BTW last I checked, Google, Facebook, Twitter, Amazon were all U.S. companies, so there is that.[/QUOTE]

I wasn't meaning that to pick on Foxconn, I was just pointing out that consumer products do find their way into places that would generally be considered secure or carry data that would generally be considered secure.
 

Kabeyun

macrumors 68020
Mar 27, 2004
2,247
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Eastern USA
No. CE is CE. US blocked the Qualcomm deal because Qualcomm has patents for the actual underlying 5G technology. Routers are fungible.
[doublepost=1522153252][/doublepost]

Would you really? If so then how are you even communicating on this forum because Foxconn manufactures for just about every major computer and cell phone company plus many other CE devices.
[doublepost=1522153484][/doublepost]

Again, a good bit of those laptops you speak of are already made by Foxconn so if it's Foxconn you fear then it's way too late. They are already in our bedrooms and boardrooms. Also it's not like Linksys has a monopoly on routers. If you don't trust Foxconn pick another brand.

BTW last I checked, Google, Facebook, Twitter, Amazon were all U.S. companies, so there is that.
This may all be true, but it doesn’t refute the idea that a foreign monopoly on access point technology wouldn’t be a national security concern. It just means that, as you suggested, it may be too late.

Until the communists decided to take over Taiwan and the US steps in to interfere.
Sure, an all out war with China will go well. Tell me how we’re doing stopping them from terraforming in the South China Sea? Russia couldn’t even be stopped from annexing Crimea. Taiwan is as essential to China as the Koran is to Islam, and I wouldn’t particularly want to be Taiwanese as the Chinese progressively exert themselves.
 
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Chupa Chupa

macrumors G5
Jul 16, 2002
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This may all be true, but it doesn’t refute the idea that a foreign monopoly on access point technology wouldn’t be a national security concern. It just means that, as you suggested, it may be too late.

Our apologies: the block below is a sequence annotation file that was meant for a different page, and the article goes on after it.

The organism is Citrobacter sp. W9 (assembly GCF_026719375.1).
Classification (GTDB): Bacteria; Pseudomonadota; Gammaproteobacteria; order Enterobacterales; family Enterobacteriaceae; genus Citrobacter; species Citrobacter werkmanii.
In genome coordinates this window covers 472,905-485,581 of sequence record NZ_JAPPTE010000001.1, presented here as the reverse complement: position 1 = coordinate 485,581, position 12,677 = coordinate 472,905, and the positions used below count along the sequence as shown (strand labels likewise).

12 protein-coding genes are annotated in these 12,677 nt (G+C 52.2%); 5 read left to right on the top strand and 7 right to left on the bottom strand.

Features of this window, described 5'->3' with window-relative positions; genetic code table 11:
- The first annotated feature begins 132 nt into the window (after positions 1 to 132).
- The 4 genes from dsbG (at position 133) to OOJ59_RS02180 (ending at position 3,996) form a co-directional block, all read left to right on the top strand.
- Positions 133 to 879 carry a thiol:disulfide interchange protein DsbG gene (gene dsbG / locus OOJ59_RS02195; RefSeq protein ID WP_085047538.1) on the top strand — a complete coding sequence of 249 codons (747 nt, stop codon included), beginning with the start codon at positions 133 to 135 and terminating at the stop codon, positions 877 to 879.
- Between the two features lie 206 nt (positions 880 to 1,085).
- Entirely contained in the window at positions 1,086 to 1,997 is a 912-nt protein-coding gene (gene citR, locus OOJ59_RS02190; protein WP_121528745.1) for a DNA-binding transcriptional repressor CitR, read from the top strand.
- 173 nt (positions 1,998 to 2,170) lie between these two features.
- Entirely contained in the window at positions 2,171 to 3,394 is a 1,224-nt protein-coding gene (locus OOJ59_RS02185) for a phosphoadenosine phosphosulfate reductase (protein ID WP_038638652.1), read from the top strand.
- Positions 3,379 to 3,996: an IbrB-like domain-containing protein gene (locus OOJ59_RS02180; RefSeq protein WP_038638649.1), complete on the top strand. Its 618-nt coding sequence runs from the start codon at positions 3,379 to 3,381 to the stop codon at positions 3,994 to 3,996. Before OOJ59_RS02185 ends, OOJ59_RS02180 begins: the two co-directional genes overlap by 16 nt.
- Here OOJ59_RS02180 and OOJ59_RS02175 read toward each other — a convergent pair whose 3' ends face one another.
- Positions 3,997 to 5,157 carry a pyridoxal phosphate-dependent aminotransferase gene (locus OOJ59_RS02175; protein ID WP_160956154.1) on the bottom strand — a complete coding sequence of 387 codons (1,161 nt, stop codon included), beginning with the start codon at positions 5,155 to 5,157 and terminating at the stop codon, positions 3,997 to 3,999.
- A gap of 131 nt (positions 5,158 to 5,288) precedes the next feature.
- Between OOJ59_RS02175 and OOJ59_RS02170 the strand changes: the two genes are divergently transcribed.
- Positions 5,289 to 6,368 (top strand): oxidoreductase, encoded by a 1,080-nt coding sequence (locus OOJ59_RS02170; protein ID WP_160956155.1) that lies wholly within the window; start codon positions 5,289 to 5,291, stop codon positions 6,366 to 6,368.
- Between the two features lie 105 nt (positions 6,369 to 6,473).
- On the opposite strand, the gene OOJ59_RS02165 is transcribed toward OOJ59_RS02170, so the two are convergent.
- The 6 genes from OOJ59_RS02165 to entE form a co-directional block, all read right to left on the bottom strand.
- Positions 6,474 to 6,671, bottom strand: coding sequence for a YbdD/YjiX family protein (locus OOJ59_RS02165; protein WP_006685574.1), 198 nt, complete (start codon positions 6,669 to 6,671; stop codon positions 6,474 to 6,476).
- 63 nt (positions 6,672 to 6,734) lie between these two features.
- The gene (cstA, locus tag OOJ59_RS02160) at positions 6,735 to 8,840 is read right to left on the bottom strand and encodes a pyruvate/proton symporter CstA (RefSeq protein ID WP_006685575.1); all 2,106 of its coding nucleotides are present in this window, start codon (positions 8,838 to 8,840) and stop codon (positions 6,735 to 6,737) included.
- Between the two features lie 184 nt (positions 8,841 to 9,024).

But you are adding hypothetical facts that don't apply here. Might as well talk about potential mutant unicorn attack on Dodo birds. What monopoly?

I'm not suggesting it's too late either. I'm suggesting if you are concerned you are too late because Foxconn's infiltration in U.S. CE goes way beyond routers. What I am saying is that the sale of a U.S. company that markets routers among other accessories does not represent a national security concern. If it was a concern then Huawei and other Chinese CE companies wouldn't be allowed to sell cellphones or computers or accessories in the U.S.
[doublepost=1522159254][/doublepost]
I wasn't meaning that to pick on Foxconn, I was just pointing out that consumer products do find their way into places that would generally be considered secure or carry data that would generally be considered secure.
But of course you meant to "pick" on Foxconn because there are focus here. They are the foreign company buying a U.S. company. That's the discussion point here. Of course CE products in general can have security risks. The question here is does the sale of a U.S. company that markets routers create a national security risk. The answer is no. Routers are not high tech and Linksys certainly isn't the only router company in America. If Linksys went off the rails plenty of other manufacturers for consumers to consider.
 

Dr_Charles_Forbin

macrumors regular
May 11, 2016
223
107
But you are adding hypothetical facts that don't apply here. Might as well talk about potential mutant unicorn attack on Dodo birds. What monopoly?

I'm not suggesting it's too late either. I'm suggesting if you are concerned you are too late because Foxconn's infiltration in U.S. CE goes way beyond routers. What I am saying is that the sale of a U.S. company that markets routers among other accessories does not represent a national security concern. If it was a concern then Huawei and other Chinese CE companies wouldn't be allowed to sell cellphones or computers or accessories in the U.S.